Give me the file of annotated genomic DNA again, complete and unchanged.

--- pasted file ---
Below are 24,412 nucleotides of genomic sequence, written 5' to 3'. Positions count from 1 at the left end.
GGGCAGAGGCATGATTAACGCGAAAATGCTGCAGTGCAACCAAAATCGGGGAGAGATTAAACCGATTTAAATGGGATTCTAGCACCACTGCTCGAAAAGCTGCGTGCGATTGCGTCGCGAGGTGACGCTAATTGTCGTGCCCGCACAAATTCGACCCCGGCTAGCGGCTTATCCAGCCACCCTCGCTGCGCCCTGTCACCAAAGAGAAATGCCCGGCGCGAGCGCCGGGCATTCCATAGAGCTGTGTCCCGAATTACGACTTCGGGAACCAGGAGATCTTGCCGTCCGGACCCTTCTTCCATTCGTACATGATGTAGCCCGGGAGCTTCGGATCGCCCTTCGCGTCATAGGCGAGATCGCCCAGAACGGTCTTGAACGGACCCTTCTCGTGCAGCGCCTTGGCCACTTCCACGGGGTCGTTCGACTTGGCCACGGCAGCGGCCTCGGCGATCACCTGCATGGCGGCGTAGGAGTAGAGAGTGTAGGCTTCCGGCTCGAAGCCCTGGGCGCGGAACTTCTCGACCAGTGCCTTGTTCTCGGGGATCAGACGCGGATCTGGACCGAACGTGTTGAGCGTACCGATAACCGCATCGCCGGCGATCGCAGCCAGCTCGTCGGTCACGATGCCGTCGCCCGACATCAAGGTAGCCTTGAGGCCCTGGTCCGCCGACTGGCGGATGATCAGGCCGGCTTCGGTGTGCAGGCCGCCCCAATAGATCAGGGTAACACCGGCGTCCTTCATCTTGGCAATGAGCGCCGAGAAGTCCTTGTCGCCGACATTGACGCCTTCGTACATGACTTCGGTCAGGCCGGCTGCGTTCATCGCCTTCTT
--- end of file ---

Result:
Below are 24,412 nucleotides of genomic sequence, written 5' to 3'. Positions count from 1 at the left end.
GGGCAGAGGCATGATTAACGCGAAAATGCTGCAGTGCAACCAAAATCGGGGAGAGATTAAACCGATTTAAATGGGATTCTAGCACCACTGCTCGAAAAGCTGCGTGCGATTGCGTCGCGAGGTGACGCTAATTGTCGTGCCCGCACAAATTCGACCCCGGCTAGCGGCTTATCCAGCCACCCTCGCTGCGCCCTGTCACCAAAGAGAAATGCCCGGCGCGAGCGCCGGGCATTCCATAGAGCTGTGTCCCGAATTACGACTTCGGGAACCAGGAGATCTTGCCGTCCGGACCCTTCTTCCATTCGTACATGATGTAGCCCGGGAGCTTCGGATCGCCCTTCGCGTCATAGGCGAGATCGCCCAGAACGGTCTTGAACGGACCCTTCTCGTGCAGCGCCTTGGCCACTTCCACGGGGTCGTTCGACTTGGCCACGGCAGCGGCCTCGGCGATCACCTGCATGGCGGCGTAGGAGTAGAGAGTGTAGGCTTCCGGCTCGAAGCCCTGGGCGCGGAACTTCTCGACCAGTGCCTTGTTCTCGGGGATCAGACGCGGATCTGGACCGAACGTGTTGAGCGTACCGATAACCGCATCGCCGGCGATCGCAGCCAGCTCGTCGGTCACGATGCCGTCGCCCGACATCAAGGTAGCCTTGAGGCCCTGGTCCGCCGACTGGCGGATGATCAGGCCGGCTTCGGTGTGCAGGCCGCCCCAATAGATCAGGGTAACACCGGCGTCCTTCATCTTGGCAATGAGCGCCGAGAAGTCCTTGTCGCCGACATTGACGCCTTCGTACATGACTTCGGTCAGGCCGGCTGCGTTCATCGCCTTCTT